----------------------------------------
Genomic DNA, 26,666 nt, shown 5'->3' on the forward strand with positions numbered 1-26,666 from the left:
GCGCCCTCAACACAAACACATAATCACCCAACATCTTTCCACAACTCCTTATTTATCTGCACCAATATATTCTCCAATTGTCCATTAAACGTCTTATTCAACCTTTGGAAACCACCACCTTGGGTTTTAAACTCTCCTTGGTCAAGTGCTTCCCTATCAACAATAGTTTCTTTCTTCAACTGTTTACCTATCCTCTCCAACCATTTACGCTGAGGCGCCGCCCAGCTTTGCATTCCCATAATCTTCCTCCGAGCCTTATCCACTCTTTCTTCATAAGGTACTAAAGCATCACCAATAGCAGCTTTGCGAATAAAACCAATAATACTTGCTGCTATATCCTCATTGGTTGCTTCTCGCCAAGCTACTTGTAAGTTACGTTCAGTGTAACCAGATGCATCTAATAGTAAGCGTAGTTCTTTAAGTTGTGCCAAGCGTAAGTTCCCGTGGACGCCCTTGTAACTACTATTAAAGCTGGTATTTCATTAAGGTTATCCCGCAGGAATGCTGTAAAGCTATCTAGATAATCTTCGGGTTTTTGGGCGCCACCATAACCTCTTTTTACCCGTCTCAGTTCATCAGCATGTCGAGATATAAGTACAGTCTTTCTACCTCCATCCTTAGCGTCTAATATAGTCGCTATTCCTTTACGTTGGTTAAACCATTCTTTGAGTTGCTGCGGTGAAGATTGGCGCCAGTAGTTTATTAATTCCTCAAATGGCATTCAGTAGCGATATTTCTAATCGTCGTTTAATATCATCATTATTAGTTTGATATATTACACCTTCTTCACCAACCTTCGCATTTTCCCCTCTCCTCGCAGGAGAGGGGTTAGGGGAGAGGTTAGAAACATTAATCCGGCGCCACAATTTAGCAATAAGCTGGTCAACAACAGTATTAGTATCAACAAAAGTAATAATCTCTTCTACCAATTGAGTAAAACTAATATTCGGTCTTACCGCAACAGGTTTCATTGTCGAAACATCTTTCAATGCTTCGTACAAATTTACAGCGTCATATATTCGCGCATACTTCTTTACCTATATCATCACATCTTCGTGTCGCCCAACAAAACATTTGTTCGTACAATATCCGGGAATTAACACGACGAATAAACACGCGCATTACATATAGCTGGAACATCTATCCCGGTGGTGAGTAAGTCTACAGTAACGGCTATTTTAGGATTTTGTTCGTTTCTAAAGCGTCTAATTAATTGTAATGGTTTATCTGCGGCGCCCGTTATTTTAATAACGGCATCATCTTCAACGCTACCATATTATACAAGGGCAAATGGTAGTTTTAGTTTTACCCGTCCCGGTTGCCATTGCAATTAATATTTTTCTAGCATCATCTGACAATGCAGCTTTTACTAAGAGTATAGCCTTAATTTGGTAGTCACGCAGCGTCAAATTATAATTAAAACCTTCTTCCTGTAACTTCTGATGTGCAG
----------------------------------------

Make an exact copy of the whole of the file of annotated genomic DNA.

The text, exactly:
Genomic DNA, 26,666 nt, shown 5'->3' on the forward strand with positions numbered 1-26,666 from the left:
GCGCCCTCAACACAAACACATAATCACCCAACATCTTTCCACAACTCCTTATTTATCTGCACCAATATATTCTCCAATTGTCCATTAAACGTCTTATTCAACCTTTGGAAACCACCACCTTGGGTTTTAAACTCTCCTTGGTCAAGTGCTTCCCTATCAACAATAGTTTCTTTCTTCAACTGTTTACCTATCCTCTCCAACCATTTACGCTGAGGCGCCGCCCAGCTTTGCATTCCCATAATCTTCCTCCGAGCCTTATCCACTCTTTCTTCATAAGGTACTAAAGCATCACCAATAGCAGCTTTGCGAATAAAACCAATAATACTTGCTGCTATATCCTCATTGGTTGCTTCTCGCCAAGCTACTTGTAAGTTACGTTCAGTGTAACCAGATGCATCTAATAGTAAGCGTAGTTCTTTAAGTTGTGCCAAGCGTAAGTTCCCGTGGACGCCCTTGTAACTACTATTAAAGCTGGTATTTCATTAAGGTTATCCCGCAGGAATGCTGTAAAGCTATCTAGATAATCTTCGGGTTTTTGGGCGCCACCATAACCTCTTTTTACCCGTCTCAGTTCATCAGCATGTCGAGATATAAGTACAGTCTTTCTACCTCCATCCTTAGCGTCTAATATAGTCGCTATTCCTTTACGTTGGTTAAACCATTCTTTGAGTTGCTGCGGTGAAGATTGGCGCCAGTAGTTTATTAATTCCTCAAATGGCATTCAGTAGCGATATTTCTAATCGTCGTTTAATATCATCATTATTAGTTTGATATATTACACCTTCTTCACCAACCTTCGCATTTTCCCCTCTCCTCGCAGGAGAGGGGTTAGGGGAGAGGTTAGAAACATTAATCCGGCGCCACAATTTAGCAATAAGCTGGTCAACAACAGTATTAGTATCAACAAAAGTAATAATCTCTTCTACCAATTGAGTAAAACTAATATTCGGTCTTACCGCAACAGGTTTCATTGTCGAAACATCTTTCAATGCTTCGTACAAATTTACAGCGTCATATATTCGCGCATACTTCTTTACCTATATCATCACATCTTCGTGTCGCCCAACAAAACATTTGTTCGTACAATATCCGGGAATTAACACGACGAATAAACACGCGCATTACATATAGCTGGAACATCTATCCCGGTGGTGAGTAAGTCTACAGTAACGGCTATTTTAGGATTTTGTTCGTTTCTAAAGCGTCTAATTAATTGTAATGGTTTATCTGCGGCGCCCGTTATTTTAATAACGGCATCATCTTCAACGCTACCATATTATACAAGGGCAAATGGTAGTTTTAGTTTTACCCGTCCCGGTTGCCATTGCAATTAATATTTTTCTAGCATCATCTGACAATGCAGCTTTTACTAAGAGTATAGCCTTAATTTGGTAGTCACGCAGCGTCAAATTATAATTAAAACCTTCTTCCTGTAACTTCTGATGTGCAG